Another Trip to the Hotel Bar

“Connectedness. One thing leads to another. Often in unexpected ways.” ― Holly Goldberg Sloan

One never knows what will happen when you cross the threshold of a bar, take a seat on a barstool, and engage in conversation with the friendly bartender. After a couple of drinks, you might find yourself sharing your life story. Bartenders, by their very nature and skill set, are proxy confessors, stand-ins for our spiritual leaders and moral authorities. Sometimes, a bartender in turn, will reveal details about their own life. This is one of those stories. Continue reading

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A Filmgoer’s Guide to the Best Films of 2017

“Cinema, for me, has always been something like music composed with photographic images.” Roger Ebert 

Continuing the metaphor of cinema as music, 2017’s playlist featured all genres, tempos, and beats, from comic book heroines, car chases, psychological thrillers, to fantasies, historical events, satire, and romance. Apes waged war against people, countries battled each other on land, sea, and in the air, mothers and daughters argued, three billboards in Ebbing, Missouri asked a provocative question, and all the money in the world could not save the reputations of Kevin Spacey, Harvey Weinstein, and most recently, James Franco, and a long list of Hollywood men whom were exposed and called out by the #MeToo movement, which is changing the culture of the filmmaking industry and giving voice, long overdue equity, and opportunity to women, much like the change ignited by 2015’s #OscarsSoWhite. Continue reading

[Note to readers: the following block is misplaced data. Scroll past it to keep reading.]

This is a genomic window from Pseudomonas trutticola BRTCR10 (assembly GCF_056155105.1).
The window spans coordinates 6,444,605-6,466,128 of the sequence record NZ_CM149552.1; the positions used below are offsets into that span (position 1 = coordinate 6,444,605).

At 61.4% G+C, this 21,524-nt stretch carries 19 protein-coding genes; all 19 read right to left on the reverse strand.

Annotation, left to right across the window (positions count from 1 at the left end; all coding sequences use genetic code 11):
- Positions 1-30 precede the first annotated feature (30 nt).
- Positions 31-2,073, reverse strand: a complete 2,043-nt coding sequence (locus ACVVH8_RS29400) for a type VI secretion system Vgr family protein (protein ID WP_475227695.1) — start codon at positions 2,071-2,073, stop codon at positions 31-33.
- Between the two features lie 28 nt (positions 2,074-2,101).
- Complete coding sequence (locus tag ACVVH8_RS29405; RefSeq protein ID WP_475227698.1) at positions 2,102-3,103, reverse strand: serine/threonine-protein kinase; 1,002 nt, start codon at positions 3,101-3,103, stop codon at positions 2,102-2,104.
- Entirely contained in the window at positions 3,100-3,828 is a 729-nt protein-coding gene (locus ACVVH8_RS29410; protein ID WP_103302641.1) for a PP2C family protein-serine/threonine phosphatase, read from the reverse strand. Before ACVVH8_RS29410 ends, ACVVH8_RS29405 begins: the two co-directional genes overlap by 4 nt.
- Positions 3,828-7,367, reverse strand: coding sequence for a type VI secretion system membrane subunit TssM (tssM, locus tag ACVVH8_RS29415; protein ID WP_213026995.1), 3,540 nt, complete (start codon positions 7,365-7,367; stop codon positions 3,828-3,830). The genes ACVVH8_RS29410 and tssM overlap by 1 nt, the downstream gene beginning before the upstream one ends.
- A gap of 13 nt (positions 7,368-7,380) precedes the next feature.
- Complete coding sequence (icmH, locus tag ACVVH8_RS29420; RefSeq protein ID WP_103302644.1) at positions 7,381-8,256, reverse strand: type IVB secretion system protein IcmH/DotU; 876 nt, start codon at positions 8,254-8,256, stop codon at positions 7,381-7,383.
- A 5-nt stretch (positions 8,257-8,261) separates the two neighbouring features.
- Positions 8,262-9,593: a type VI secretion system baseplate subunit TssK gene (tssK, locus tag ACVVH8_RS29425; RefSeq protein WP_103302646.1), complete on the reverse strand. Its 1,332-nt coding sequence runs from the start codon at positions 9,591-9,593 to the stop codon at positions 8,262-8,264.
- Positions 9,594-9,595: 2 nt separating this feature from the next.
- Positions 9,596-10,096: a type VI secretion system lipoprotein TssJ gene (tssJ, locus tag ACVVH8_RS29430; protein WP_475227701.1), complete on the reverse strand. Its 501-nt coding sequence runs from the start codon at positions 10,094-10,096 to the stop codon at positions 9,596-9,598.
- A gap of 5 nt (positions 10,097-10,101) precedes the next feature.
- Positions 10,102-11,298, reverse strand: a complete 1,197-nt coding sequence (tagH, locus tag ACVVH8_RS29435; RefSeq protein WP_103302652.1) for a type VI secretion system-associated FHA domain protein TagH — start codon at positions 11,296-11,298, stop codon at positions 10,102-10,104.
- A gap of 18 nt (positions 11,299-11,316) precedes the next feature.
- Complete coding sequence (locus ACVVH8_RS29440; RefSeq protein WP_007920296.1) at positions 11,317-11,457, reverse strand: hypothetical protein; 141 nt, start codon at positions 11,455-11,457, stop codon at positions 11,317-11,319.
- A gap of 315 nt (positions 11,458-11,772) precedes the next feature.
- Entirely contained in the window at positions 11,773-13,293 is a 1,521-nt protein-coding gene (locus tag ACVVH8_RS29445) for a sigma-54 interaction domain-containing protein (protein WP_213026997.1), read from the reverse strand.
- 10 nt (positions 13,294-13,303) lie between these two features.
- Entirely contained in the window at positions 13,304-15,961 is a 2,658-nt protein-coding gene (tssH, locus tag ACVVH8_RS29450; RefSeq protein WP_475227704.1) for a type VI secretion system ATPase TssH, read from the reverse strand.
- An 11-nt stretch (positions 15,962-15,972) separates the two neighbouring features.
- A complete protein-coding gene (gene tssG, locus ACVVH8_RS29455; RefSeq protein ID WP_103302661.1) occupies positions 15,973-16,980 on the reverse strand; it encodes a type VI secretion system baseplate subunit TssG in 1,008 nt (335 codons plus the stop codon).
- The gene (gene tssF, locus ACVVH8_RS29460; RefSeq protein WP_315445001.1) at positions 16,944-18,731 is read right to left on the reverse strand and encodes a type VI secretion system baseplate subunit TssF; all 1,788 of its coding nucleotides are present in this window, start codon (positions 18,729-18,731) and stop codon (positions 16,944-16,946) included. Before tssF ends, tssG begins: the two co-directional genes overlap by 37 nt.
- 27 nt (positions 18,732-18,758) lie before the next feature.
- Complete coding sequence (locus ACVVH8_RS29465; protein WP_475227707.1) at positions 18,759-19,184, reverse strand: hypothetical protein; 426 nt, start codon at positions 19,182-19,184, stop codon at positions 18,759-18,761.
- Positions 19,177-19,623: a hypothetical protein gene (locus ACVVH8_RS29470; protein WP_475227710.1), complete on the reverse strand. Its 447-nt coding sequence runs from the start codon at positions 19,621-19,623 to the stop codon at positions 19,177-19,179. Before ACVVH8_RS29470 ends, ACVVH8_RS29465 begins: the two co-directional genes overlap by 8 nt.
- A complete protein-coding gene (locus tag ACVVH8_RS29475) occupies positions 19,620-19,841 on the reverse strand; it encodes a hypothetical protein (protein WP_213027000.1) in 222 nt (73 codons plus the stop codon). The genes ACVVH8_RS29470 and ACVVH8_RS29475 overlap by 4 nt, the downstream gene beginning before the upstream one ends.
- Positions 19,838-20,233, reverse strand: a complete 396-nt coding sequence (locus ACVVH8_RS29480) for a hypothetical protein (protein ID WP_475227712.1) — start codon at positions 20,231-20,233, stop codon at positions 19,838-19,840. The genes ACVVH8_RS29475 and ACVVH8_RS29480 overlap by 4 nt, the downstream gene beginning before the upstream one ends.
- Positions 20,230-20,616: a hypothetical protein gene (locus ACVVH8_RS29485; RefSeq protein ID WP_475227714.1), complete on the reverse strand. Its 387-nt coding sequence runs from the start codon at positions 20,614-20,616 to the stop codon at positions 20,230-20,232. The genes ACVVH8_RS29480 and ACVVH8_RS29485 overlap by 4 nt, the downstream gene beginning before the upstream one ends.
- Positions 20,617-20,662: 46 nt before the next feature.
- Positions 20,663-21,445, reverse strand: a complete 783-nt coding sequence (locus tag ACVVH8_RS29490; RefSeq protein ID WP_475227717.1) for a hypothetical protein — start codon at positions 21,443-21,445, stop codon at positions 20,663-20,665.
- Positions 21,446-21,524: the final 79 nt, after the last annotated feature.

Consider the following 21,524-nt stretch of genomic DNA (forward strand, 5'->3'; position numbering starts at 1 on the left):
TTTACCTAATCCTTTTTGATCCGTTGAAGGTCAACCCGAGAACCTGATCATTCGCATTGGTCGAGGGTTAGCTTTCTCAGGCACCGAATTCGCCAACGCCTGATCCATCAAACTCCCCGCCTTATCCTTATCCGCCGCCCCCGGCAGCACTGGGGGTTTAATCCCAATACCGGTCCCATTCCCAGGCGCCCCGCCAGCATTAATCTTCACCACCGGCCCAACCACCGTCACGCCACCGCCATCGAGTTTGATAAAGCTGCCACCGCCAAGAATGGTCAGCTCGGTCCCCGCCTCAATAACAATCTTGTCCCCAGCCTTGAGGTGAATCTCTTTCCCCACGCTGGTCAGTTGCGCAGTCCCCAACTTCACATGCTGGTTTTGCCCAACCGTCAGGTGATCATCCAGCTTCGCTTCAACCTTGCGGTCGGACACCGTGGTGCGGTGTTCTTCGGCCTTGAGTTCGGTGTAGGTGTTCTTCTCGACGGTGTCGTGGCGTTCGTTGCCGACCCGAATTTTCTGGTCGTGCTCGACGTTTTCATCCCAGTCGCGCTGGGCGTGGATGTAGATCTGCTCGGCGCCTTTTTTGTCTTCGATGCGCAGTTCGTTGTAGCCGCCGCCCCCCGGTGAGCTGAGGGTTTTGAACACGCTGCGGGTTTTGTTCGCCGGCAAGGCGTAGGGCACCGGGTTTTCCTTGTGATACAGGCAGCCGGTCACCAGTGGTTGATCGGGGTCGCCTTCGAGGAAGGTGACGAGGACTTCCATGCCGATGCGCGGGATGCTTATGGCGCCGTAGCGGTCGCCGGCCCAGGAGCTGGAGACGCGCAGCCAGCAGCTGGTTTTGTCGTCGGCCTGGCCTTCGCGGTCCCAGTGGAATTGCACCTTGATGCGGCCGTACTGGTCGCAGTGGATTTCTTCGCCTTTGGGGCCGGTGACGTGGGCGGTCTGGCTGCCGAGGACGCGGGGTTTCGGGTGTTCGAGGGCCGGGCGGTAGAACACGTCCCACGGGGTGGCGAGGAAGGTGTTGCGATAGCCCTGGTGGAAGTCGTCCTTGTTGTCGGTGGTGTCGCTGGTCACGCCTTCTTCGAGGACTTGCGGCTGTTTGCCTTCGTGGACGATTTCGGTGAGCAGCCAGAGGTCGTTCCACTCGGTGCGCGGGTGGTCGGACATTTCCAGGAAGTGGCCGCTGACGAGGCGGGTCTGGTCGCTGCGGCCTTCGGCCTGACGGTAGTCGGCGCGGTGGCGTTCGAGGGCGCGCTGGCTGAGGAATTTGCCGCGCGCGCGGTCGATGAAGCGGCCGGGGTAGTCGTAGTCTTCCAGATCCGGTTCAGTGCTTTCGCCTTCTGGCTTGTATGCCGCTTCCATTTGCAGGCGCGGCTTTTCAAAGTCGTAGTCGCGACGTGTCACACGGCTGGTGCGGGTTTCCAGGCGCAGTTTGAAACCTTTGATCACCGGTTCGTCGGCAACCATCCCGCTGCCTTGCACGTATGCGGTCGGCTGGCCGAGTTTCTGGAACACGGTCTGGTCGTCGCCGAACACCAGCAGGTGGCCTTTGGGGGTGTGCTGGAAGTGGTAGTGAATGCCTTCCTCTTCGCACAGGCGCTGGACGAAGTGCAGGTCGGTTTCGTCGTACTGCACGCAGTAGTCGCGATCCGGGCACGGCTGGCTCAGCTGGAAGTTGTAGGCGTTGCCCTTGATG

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Another Trip Around the Sun

“My life is better with every year of living it.” — Rachel Maddow

“Write it on your heart that every day is the best day in the year.” — Ralph Waldo Emerson

Grateful. The past weekend I celebrated another trip around the sun, 365 days, one-day-at-a-time. Songs come to mind, the first from the soundtrack of my life as a young woman growing up in the fifties and sixties, Bob Dylan’s, My Back Pages, followed by memories of people, both here and gone, and my gratitude for their presence in my life, Rufus Wainwright’s cover of Who Knows Where the Time Goes?  Continue reading

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Finding the Light in Dark Times

“There are two ways of spreading light: to be the candle or the mirror that reflects it.” — Edith Wharton

It seems timely — that on the eve of the New Year and the eve of the January Supermoon — I take a look back at the past year and look ahead to the New Year, while I search for the light to give us hope in what can only be described as dark times.    Continue reading

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Words Matter: The Seven Banned Words of 2017

“Words are singularly the most powerful force available to humanity. We can choose to use this force constructively with words of encouragement, or destructively using words of despair. Words have energy and power with the ability to help, to heal, to hinder, to hurt, to harm, to humiliate and to humble.” — Yehuda Berg

“It’s a beautiful thing the destruction of words.” — George Orwell, 1984

Earlier in the week I began writing a blog post. Since it was the holiday season, I thought I would reflect on memories of the past and muse about what holiday traditions mean for me today. The draft I was working on was entitled, ‘Tis the Season: Memories and Musings. As sometimes happens, I couldn’t get in the flow of the subject, words and ideas were not coming to me, the proverbial writer’s block. Instead, I edited the opening paragraph three or four times without making any significant progress. Words and the messages behind them are important and matter. They are the tools of the writer and the fundamental way we all communicate to achieve understanding. Continue reading